and students. The combination of eating disorders such as anorexia, and heavy alcohol consumption –termed ‘drunkorexia’- has destructive long-term health effects. While most health information targets alcohol consumption and eating behavior separately, this research suggests that health advocates should focus on the combination of the two behaviors. The research was performed by Victoria Osborne, assistant professor of Social Work and Public Health at the University of Missouri. She found that 16 % of the participants she studied reported to restrict eating in order to ‘save calories’ for drinking. The motivations they had for this behavior were ‘preventing weight gain’, ‘saving money’ (which could be spent on buying alcoholic beverages later on) and ‘getting intoxicated faster.’ Drunkorexia was three times more frequent among women than men. The combination of restricted eating and alcohol misuse can have dangerous cognitive, physical and behavioral consequences. For instance, by depriving the brain of nutrition and drinking large amounts of alcohol, people run the risk of developing short-term and long-term cognitive problems. These problems include having difficulty in making decisions, studying and concentrating. Besides, people who engage in restricted eating and alcohol misuse also have an enhanced risk for more serious eating disorders and addictive behaviors. Because women metabolize alcohol differently than men, they are more prone to these risks than men. Women can get sick faster when binge drinking than men which can cause damage to their organs. It is important for health promotion programs which target at students to pay attention to the combination of restricted eating and heavy drinking. 39
COMPUTER SCIENCE AND RELIGION COMPUTER DETERMINES NUMBER OF AUTHORS OF THE BIBLE
Scholars have been trying to find out who wrote the holy books (Bible, Torah, Koran) for ages. They suspect that a book such as the bible was not written by one author, but that many authors contributed to it. While researching the holy books and their authors, until now the focus has always been on content-analysis. For instance, in this method passages on law are attributed to a different source than passages on holy rituals. However, professor Nachum Dershowitz of Tel Aviv University’s Blavatnik School of Computer Science and his colleagues have taken a wholly different approach to find out how many authors contributed 40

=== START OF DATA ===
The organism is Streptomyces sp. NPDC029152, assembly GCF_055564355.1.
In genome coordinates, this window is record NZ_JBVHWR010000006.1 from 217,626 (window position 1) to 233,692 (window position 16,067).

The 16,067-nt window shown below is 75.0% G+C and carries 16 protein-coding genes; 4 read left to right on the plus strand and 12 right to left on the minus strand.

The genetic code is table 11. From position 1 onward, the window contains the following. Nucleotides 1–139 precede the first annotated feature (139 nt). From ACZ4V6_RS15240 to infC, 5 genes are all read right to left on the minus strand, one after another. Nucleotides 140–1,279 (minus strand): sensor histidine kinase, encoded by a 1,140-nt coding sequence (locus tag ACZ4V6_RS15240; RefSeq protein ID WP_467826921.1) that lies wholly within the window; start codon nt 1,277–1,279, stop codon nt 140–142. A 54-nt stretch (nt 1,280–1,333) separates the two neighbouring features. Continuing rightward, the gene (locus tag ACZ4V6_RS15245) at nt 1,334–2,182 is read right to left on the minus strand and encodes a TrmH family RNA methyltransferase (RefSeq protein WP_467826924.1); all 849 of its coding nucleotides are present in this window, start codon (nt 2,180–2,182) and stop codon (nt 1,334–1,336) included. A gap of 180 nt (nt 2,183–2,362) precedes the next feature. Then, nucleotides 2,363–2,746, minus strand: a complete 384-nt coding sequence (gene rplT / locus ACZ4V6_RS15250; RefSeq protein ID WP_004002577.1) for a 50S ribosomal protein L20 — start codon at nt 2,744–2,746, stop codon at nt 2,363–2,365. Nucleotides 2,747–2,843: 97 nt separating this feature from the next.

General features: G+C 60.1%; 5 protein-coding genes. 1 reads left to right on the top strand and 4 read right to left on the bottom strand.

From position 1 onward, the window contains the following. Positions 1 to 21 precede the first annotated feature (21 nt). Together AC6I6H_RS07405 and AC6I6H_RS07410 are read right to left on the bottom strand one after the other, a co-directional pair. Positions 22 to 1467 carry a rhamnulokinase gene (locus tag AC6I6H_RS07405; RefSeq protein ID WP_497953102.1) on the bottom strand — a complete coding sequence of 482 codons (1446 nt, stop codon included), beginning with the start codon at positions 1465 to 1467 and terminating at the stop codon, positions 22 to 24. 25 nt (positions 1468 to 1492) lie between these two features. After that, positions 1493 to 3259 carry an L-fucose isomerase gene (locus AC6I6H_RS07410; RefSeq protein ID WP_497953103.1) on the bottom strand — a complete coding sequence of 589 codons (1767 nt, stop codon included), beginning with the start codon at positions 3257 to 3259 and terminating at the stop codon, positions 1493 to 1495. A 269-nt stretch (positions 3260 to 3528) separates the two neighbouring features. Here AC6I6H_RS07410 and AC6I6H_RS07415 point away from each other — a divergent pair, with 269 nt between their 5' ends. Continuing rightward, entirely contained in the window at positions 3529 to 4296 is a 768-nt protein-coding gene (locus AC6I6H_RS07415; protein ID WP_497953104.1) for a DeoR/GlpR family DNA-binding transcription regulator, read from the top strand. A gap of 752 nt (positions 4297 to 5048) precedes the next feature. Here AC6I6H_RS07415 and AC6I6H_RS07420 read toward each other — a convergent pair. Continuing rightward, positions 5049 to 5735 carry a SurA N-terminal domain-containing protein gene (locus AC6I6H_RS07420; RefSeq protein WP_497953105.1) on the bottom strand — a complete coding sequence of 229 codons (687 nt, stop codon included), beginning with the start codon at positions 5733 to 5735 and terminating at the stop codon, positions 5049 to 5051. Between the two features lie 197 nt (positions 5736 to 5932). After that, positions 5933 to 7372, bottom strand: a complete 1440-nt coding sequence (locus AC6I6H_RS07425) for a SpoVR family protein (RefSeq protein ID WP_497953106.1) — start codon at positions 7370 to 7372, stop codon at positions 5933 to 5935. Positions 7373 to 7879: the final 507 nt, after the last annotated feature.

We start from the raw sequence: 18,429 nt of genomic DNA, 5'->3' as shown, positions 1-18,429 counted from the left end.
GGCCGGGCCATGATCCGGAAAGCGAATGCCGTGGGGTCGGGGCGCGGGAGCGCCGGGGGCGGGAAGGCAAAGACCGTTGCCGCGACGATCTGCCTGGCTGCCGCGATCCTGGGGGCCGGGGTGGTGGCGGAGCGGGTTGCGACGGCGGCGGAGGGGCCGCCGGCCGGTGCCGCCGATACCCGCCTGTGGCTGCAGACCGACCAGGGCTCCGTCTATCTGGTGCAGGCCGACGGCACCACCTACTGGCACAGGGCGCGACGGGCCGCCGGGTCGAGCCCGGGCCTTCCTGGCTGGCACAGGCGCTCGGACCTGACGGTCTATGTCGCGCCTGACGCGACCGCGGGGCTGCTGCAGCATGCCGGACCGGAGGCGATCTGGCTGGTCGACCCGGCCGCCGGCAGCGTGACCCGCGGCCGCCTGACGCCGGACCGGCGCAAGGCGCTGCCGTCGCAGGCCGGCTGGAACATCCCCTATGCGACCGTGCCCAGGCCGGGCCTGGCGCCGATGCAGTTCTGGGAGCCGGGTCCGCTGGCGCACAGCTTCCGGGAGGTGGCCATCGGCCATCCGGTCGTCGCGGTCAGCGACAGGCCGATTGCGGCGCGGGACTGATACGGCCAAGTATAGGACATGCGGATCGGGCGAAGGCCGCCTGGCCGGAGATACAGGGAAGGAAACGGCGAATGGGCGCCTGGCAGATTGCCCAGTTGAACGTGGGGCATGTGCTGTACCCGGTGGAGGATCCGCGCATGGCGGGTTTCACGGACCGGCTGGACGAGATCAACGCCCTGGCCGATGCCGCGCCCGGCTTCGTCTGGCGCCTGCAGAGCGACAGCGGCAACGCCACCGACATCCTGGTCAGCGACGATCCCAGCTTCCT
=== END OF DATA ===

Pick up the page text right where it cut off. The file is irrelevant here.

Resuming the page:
to these holy books. Instead of analyzing the books themselves, they let the computer decide on how many sources the Torah was based. The problem with content-analysis, which focuses on genre or subject, is that it is subjective. The person who analyses has to decide. Another means to identify different contributors, is by looking at the writing style. Indeed, irrespective of content every author has its own unique style. This could be a preference for certain words (for example, preferring the word ‘investigating’ over ‘looking into’), a preference for certain type of words (such as the frequency of using ‘function’ words or synonyms). These characteristics of a writer are very hard to register with the eye because they are often very subtle. However, a computer algorithm could do the work a lot faster and – when the algorithm is right - more accurate. Furthermore, by focusing on writing style instead of content, the researchers have added a new way to identify different authors. Dershowitz and colleagues wrote an algorithm and tested it by scrambling passages from the two Hebrew books of Jeremiah and Ezekiel, and asking the computer to separate them. The computer was able to sort the passages with a 99% accuracy. The algorithm was able to categorize by synonym preference, the usage of common words, and to distinguish ‘priesty’ materials (those dealing with issues such as religious rituals) and ‘non-priesty’ passages. Unfortunately, the algorithm is not advanced enough to tell us exactly how many authors contributed to the Bible. However, it does well in identifying transition points where there probably was a transition of one author to another. This will help scientists to count the number of contributors.